SINGAPORE, July 24 (Reuters) – Singapore-based Senat Shipping said on Friday it had done nothing illegal and that it was unreasonable to be put on a U.S. sanctions list for alleged connection with a blacklisted North Korean shipping company.
The U.S. Department of Treasury on Thursday listed Senat, arguing it had supported Ocean Maritime Management Company (OMMC), which had arranged an illegal shipment of arms on the Chong Chon Gang ship that was seized in Panama in 2013.
The sanctions will also target Senat’s president, Leonard Lai, and a company vessel, the department said.
“The US Treasury’s move to put Senat and Leonard Lai on the OFAC (Office of Foreign Assets Control) list is a misguided measure purely based on Senat’s historical dealings with OMM,” said the company in a statement emailed to Reuters.
Senat denied any illegal activities, and said it was in talks with Singaporean authorities and in the process of contacting the U.S. Treasury Department to explain its position.
Senat had commercial dealings with North Korea and had chartered Chong Chon Gang before the ship was seized, but it stopped dealing with North Korean ship owners after the ship arrest, the statement said.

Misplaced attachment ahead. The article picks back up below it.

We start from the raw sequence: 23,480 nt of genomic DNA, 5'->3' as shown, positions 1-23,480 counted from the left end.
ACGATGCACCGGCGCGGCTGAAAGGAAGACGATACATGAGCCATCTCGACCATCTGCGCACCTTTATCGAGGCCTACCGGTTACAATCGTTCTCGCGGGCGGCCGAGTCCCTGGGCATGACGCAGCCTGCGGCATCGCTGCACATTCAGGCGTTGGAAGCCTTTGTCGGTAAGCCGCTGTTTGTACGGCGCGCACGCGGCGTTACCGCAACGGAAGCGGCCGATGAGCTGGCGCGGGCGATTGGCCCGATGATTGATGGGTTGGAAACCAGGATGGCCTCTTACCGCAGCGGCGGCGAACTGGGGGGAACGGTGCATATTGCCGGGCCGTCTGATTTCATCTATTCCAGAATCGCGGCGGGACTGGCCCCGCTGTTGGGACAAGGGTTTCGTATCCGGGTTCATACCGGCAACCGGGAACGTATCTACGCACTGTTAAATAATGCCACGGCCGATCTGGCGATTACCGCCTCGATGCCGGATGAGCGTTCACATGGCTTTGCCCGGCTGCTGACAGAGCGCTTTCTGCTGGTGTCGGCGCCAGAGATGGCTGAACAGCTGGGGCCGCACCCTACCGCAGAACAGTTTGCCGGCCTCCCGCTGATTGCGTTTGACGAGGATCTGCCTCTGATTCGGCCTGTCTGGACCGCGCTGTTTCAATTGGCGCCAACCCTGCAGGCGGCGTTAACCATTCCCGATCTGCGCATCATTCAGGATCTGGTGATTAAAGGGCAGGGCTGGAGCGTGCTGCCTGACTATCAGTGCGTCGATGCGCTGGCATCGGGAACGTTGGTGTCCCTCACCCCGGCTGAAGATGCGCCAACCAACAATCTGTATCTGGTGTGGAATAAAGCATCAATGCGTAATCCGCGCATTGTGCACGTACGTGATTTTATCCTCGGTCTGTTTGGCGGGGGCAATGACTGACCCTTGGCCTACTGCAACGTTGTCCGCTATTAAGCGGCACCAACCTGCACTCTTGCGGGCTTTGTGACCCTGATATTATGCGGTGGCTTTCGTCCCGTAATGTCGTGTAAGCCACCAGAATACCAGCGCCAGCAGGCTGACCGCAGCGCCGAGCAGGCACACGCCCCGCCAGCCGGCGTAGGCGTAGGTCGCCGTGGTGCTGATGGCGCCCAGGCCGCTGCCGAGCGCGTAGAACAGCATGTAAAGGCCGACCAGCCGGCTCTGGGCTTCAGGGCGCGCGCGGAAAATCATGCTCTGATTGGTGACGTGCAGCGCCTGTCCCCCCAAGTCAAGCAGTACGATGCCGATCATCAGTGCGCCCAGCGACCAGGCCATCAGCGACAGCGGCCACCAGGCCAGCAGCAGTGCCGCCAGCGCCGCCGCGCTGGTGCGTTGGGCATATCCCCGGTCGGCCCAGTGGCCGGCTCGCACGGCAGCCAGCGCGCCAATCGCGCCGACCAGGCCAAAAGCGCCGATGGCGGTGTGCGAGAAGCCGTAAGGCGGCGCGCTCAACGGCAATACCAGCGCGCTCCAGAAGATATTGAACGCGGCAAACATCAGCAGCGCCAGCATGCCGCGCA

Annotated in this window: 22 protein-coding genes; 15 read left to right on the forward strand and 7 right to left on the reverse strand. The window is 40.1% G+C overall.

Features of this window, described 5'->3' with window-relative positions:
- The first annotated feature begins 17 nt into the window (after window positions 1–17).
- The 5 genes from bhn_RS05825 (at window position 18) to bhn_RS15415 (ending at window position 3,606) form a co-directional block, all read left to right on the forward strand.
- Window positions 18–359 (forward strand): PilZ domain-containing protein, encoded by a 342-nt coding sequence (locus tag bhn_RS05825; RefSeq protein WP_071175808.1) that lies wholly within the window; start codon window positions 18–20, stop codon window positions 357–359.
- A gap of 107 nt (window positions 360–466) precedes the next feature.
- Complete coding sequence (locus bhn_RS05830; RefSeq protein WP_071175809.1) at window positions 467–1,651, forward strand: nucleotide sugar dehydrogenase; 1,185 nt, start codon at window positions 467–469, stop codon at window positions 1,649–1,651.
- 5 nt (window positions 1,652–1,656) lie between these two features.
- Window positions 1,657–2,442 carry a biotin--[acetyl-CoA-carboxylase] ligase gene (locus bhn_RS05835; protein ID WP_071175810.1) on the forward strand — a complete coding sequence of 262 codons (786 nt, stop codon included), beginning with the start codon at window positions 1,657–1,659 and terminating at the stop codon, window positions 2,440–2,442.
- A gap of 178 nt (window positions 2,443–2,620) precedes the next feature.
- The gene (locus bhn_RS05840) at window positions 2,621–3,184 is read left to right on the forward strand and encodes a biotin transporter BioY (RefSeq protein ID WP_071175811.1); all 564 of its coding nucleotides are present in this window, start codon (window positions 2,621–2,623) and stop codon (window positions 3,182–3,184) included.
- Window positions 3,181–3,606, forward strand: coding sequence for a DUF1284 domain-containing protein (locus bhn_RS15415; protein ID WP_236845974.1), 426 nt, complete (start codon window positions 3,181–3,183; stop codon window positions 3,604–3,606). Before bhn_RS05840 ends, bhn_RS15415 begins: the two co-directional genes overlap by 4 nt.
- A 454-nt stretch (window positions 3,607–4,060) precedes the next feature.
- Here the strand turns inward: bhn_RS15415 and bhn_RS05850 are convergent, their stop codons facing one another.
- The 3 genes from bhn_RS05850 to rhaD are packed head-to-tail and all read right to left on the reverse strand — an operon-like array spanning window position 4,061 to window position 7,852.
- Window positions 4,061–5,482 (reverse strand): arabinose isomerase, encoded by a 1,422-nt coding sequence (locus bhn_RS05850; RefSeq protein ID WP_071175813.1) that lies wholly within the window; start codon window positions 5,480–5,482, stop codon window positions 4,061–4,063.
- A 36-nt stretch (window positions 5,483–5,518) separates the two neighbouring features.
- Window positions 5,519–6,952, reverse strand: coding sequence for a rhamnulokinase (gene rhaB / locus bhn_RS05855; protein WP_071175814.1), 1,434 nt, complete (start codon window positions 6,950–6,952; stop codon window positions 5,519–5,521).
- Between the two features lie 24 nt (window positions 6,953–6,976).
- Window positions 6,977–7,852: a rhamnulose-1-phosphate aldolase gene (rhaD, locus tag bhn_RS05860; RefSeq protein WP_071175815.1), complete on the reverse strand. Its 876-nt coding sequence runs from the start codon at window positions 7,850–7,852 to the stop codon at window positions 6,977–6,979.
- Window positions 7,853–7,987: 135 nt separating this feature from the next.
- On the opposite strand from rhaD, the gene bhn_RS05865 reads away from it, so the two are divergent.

It stressed that the company was not the charterer of the vessel at the time of its arrest. It compared the U.S. case with hiring a car and being held responsible for the car owner’s illegal activity.
Singapore last year filed criminal charges against another Singaporean firm Chinpo Shipping for alleged involvement in the Chong Chon Gang case.
The charge sheets said that Chinpo Shipping had transferred $72,106.76 to a Panama shipping company in March when it had reason to believe that the money might be used to contribute to North Korea’s weapons programs.
The firm was also charged with carrying out a remittance business without a license between 2009 and 2013.
(Reporting by Rujun Shen; Editing by Michael Perry)
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